In other news, Archos has recently announced an Android 3.2 tablet with similar specs to both tablets priced at $200, which might be a better option for those hoping for a “full” Android experience.
Source: TechCrunch, The Verge
Amazon has always been coy about publishing sales numbers – their press releases often read to the effect of, “We’re doing great, are you surprised?” This latest one isn’t very different, though it does give a brief glimpse into the online retailer’s growing success. On the whole, Amazon has sold four times the number of Kindles as compared last Black Friday -
“Even before the busy holiday shopping weekend, we’d already sold millions of the new Kindle family and Kindle Fire was the bestselling product across all of Amazon.com. Black Friday was the best ever for the Kindle family – customers purchased 4X as many Kindle devices as they did last Black Friday – and last year was a great year,” said Dave Limp, Vice President, Amazon Kindle.
The success doesn’t stop there, as the press release also notes that the Kindle Fire was the bestselling product on Amazon for the past eight weeks since its release and the bestselling tablet at Target retail locations over Black Friday. While there are no concrete numbers listed here, it’s exceedingly clear that the expansion of the Kindle line including the Kindle Fire tablet has firmly leapfrogged Amazon back into a leading position in e-readers and one of growing influence in the tablet market.
We’ve been pretty excited about the Kindle Fire since it was announced less than two months ago, and the din of excitement has grown to a fever pitch in the past week. Amazon’s budget tablet is now out, and it hasn’t quite lived up to it’s promise. That’s not to say it’s bad, but it doesn’t seem to shatter preconception about what a $200 tablet can deliver–it just happens to be among the best in its budget class.
- Engadget - So, the Kindle Fire is great value and perhaps the best, tightest integration of digital content acquisition into a mobile device that we’ve yet seen. Instead of having a standalone shopping app the entire tablet is a store — a 7-inch window sold at a cut-rate price through which users can look onto a sea of premium content. It isn’t a perfect experience, but if nothing else it’s a promising look into the future of retail commerce. - Tim Stevens
- The Verge (7.5/10) - It’s a well thought out tablet that can only get better as the company refines the software. It’s not perfect, but it’s a great start, and at $200, that may be all Amazon needs this holiday shopping season. – Joshua Topolsky
- Wired (5/10) - iPad killer? No, the Kindle Fire is not. And it doesn’t even match the iPad in web browsing, the one area in which its hardware should have sufficient performance to compete. But the press has definitely supercharged Amazon’s product launch with a level of hype and enthusiasm that would make Apple proud. - Jon Phillips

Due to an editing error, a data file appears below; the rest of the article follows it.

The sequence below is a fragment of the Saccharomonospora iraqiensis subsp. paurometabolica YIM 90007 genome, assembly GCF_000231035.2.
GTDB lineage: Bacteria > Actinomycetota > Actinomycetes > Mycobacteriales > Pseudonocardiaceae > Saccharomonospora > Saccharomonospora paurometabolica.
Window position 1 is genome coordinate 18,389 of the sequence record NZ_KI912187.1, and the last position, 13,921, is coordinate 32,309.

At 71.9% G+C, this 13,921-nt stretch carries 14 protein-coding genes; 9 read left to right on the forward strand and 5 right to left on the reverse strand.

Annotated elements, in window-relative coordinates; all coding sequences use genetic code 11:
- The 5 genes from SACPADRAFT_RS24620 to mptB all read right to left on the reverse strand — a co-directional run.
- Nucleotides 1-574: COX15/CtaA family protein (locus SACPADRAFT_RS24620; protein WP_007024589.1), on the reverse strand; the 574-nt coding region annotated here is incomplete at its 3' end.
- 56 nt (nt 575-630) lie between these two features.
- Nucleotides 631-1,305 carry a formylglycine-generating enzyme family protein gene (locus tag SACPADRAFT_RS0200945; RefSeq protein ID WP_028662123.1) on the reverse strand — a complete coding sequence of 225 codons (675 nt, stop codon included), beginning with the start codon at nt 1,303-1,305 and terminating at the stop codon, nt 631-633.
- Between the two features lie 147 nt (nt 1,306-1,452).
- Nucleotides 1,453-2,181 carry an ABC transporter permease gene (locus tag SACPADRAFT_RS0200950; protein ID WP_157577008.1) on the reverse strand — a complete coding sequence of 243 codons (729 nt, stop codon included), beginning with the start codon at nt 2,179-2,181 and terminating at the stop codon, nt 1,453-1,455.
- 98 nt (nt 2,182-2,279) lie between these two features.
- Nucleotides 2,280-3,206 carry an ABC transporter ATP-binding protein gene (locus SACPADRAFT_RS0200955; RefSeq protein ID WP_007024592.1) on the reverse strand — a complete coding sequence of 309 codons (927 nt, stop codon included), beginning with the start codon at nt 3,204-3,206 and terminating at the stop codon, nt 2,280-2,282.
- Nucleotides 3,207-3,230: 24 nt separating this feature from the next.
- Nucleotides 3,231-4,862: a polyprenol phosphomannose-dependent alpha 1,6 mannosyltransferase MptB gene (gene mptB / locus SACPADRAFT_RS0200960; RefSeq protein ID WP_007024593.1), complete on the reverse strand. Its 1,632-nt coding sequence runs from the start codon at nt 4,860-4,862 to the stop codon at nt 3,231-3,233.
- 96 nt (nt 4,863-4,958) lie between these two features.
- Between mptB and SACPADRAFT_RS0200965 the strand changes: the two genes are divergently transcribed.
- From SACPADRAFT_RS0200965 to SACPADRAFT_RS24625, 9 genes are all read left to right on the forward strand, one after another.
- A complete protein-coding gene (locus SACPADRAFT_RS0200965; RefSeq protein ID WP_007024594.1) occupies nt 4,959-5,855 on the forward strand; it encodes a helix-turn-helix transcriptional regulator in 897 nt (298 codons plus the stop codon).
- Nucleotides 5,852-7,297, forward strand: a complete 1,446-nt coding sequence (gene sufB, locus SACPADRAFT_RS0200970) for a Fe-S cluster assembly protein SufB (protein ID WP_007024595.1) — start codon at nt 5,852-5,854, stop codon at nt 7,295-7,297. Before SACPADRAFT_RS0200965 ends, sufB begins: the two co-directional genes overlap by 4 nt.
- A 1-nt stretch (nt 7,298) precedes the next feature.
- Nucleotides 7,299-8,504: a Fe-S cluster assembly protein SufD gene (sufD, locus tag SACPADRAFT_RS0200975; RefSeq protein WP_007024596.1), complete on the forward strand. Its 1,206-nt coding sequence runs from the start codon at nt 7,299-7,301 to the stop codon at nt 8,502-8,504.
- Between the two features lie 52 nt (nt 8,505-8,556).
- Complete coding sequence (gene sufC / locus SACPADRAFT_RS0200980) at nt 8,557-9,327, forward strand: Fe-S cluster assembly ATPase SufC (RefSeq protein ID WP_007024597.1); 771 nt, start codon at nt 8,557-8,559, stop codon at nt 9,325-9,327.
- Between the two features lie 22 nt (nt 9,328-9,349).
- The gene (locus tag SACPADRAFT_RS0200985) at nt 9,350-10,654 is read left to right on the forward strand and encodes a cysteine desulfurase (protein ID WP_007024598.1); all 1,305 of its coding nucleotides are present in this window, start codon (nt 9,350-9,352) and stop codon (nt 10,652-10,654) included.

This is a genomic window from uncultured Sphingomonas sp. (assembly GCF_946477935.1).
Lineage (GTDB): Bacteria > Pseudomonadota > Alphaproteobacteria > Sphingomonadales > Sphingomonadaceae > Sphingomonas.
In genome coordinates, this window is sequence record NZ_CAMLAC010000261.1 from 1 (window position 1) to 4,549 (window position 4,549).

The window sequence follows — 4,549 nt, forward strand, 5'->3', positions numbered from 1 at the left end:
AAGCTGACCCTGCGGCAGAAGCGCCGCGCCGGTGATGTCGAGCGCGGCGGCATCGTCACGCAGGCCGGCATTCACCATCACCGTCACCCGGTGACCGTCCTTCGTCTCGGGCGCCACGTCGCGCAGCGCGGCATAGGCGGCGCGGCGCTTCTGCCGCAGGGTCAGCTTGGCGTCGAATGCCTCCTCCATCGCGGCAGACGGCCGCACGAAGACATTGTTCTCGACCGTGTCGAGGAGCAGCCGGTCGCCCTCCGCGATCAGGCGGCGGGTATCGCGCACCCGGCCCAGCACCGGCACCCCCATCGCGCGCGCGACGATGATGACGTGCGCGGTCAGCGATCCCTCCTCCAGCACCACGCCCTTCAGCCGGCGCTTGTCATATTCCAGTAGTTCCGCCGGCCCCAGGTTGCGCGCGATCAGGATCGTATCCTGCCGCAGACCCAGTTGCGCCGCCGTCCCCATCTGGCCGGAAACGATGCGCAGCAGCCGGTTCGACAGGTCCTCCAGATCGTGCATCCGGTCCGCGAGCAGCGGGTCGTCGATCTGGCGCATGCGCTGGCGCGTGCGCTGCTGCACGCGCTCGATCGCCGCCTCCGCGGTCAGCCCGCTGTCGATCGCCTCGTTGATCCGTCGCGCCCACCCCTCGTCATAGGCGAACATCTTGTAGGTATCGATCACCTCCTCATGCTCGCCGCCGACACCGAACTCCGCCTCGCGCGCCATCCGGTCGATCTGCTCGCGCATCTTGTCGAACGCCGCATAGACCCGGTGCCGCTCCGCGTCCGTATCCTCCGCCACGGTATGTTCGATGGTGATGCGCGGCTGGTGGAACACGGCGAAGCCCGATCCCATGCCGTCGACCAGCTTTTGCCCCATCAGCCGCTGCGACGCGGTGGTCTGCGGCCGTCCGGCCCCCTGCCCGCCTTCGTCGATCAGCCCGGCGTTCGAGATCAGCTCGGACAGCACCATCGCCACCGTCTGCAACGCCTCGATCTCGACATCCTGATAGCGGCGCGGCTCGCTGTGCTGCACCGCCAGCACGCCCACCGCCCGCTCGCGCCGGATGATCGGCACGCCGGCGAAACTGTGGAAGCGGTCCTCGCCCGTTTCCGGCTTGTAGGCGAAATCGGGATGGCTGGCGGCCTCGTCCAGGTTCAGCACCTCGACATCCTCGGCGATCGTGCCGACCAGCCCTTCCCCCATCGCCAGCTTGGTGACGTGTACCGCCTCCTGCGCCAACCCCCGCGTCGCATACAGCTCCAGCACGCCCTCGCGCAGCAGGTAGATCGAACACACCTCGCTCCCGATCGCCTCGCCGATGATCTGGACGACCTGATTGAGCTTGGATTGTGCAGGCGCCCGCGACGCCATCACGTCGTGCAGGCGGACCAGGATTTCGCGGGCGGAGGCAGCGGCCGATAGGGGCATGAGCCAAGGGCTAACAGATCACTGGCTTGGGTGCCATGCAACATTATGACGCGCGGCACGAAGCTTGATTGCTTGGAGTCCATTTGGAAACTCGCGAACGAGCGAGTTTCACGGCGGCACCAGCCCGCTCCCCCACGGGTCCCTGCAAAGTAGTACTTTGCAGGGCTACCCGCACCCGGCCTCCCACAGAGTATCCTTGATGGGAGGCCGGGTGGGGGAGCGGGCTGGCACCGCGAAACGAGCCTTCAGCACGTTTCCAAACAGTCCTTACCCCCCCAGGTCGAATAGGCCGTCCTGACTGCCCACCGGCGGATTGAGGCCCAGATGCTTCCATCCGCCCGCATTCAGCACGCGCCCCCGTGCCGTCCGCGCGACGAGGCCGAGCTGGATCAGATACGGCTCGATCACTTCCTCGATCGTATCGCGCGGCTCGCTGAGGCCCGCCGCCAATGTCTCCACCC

The opinions range here, but at $200, and the multitude of built-in media services, it is certainly worth a look. Look for updates to this post as more outlets put up their reviews.
Official site | Image: The Verge
In preparation for the impending launch of the Kindle Fire, Amazon has updated their Appstore application for Android to fit better with the gray aesthetic of the Fire. In addition, the 2.0 update allows for in-app purchases and better details the permissions required to install an app before downloading. Amazon clearly wants to bring their app market up to speed, as it’ll serve as a centerpiece to additional content on the Fire.
As for the Kindle Fire itself, Amazon has announced some of the participating publications in the Newsstand. The application will offer over 400 digital newspapers and magazines at launch, with some including embedded interactive content (video, audio, etc) that takes advantage of the touchscreen. The full list of offerings can be found here, along with a promotion that provides access to a 3-month trial of Conde Nast magazines for new Kindle Fire owners.
Source: PocketNow, GeekWire
The Kindle Fire is just five days away from launch. A few days ago Amazon announced that it will have a whole host of Kindles, including the Fire, on shelves at more than 16,000 retail locations worldwide on November 16, and now it has sweetened an already amazing looking product.
Amazon announced today that the Kindle Fire will have a whole host of popular apps ready for launch. The list includes Netfix, Facebook, Rhapsody, Pandora, Twitter, Comics by comiXology and more. On they games front, titles from Zynga, EA, Gameloft, PopCap and Rovio are on the way. Any holes that were in the Fire’s facade are quickly being filled.
The apps mentioned above are of course in addition to the suite of apps already available on the Amazon Appstore. Five days people.
Until recently, Amazon’s Kindle ereaders have been available almost exclusively on the company’s website since its introduction. With the release of the Kindle Fire, that is changing.
The internet mega-retailer announced today that the Kindle Fire ($199), Kindle Touch 3G ($149), and Kindle Touch ($99) will be joining the good ‘ol classic Kindle ($79) will be available at more than 16,000 retailers worldwide starting November 15. Outlets that will carry the device include Best Buy, Target, Walmart, Staples, Sam’s Club, RadioShack, Office Depot, and more.
The Kindle Fire was already set to be the biggest splash in the tablet market since the iPad, and this should make it even more of a hit this holiday season.
Source: The Verge | Official site